[EM] STV and weighted positional methods
raphfrk at gmail.com
Sat Jan 31 12:12:25 PST 2009
On Sat, Jan 31, 2009 at 7:47 PM, Kathy Dopp <kathy.dopp at gmail.com> wrote:
> On Sat, Jan 31, 2009 at 12:03 PM, Raph Frank <raphfrk at gmail.com> wrote:
>>> Again what is your view on condorcet methods and approval?
> Obviously most other voting methods, approval, range, condorcet, etc.
> are worlds superior to IRV/STV because they are precinct-summable,
> monotonic, and treat all ballots equally. Almost any method that has
> been proposed is far far superior, more equitable, and fairer than
Well, I would disagree that plurality is better than IRV. IRV is
slightly better (or at worse, they are both equally bad).
I think that there are lots of methods that are better than both
plurality and IRV, like approval and condorcet methods.
Also, I think PR-STV is one of the best multi-seat PR methods. I
think the benefits of PR-STV in terms of giving the voters maximum
power, outweigh non-monotonic effects.
What would be your view of single non-transferable vote? This is the
method where each voter votes for one candidate and the N candidates
with the highest vote are elected. This is the multi-winner version
Actually, even if surplus transfers were performed, it would still be
monotonic (your vote would always go to your top ranked candidate
unless he is elected). It is only the elimination part of PR-STV that
causes the non-monotonic effects.
In IRV, voting for your favourite might case your 2nd favourite to be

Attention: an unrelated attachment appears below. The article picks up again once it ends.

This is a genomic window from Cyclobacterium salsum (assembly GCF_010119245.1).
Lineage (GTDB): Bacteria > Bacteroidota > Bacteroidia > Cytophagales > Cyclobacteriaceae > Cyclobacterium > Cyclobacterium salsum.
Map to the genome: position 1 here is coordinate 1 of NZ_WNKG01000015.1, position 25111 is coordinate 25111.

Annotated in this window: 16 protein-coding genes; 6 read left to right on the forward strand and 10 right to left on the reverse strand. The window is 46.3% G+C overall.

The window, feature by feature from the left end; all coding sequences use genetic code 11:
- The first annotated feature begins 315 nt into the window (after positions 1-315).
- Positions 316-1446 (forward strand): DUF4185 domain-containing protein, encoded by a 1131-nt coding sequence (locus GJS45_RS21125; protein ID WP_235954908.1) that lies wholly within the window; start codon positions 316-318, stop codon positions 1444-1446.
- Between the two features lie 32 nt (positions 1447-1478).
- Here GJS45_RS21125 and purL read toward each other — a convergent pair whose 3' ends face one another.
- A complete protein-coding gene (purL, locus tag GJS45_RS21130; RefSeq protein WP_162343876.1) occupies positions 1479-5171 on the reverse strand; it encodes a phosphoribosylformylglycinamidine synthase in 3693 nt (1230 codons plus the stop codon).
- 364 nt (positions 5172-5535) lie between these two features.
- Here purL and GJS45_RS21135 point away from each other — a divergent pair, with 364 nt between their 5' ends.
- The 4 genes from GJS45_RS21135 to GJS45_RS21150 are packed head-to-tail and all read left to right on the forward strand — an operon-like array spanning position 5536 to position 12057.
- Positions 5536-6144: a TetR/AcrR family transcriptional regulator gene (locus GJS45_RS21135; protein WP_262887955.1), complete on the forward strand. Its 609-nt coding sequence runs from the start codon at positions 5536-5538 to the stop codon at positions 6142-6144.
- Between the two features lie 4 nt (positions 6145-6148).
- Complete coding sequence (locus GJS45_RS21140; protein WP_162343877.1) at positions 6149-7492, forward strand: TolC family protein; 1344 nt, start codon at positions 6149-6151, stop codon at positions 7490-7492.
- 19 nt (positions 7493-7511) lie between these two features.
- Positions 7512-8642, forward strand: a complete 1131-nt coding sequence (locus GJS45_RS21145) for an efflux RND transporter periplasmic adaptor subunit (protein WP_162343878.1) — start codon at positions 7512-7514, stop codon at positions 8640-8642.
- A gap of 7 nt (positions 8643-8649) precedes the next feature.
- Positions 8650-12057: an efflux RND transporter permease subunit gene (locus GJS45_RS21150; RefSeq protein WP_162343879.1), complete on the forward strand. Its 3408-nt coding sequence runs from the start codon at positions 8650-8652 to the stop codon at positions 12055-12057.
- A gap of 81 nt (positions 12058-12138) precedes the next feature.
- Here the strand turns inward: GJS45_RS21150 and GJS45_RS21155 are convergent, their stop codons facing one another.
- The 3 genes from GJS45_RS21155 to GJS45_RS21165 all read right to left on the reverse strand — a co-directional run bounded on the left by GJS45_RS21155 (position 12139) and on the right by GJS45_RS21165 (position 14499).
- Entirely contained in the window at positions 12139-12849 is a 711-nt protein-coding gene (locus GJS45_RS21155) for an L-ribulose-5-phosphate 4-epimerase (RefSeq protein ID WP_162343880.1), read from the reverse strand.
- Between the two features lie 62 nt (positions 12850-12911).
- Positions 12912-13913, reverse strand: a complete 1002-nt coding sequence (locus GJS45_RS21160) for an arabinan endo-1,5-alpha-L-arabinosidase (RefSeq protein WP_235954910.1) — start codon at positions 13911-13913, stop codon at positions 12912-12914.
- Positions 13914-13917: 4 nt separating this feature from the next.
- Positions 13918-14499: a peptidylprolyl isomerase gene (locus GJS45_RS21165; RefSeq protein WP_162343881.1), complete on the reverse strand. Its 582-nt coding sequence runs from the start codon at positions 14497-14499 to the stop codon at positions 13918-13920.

eliminated and then your favourite loses in the last round to your
> False statement. My vote will either have a 100% chance of helping my
> first choice candidate or a 100% chance of hurting my first choice
> candidate, depending on how all other voters vote, which I cannot tell
> without being God, which most voters are not. So I have no way when
> voting of knowing for certain how to vote to help my favorite
> candidate win. Should I rank my favorite first, last or not at all to
> help him? No way to know.
Well, I guess it depends on what you know. Prior to the election, you
don't know the effect of each possible vote you could cast. After the
election, you could work out if your vote backfired. However, in
almost all cases, it would turn out that the winning margin was more
than 1 vote, anyway.
I think in practice, the situation would be that there are 2 major
party candidates and lots of small parties.
In that situation, you would be pretty safe voting honestly, just make
sure you rank one of the top 2 somewhere on your ballot. The small
party candidates will be eliminated first and then the last round will
be between the 2 contenders (or one of the top-2 will pass the 50%
threshold before the last round).
IRV doesn't handle a situation where there are 3 front-runners very
well. In that case, there is no easy way to know how to vote.
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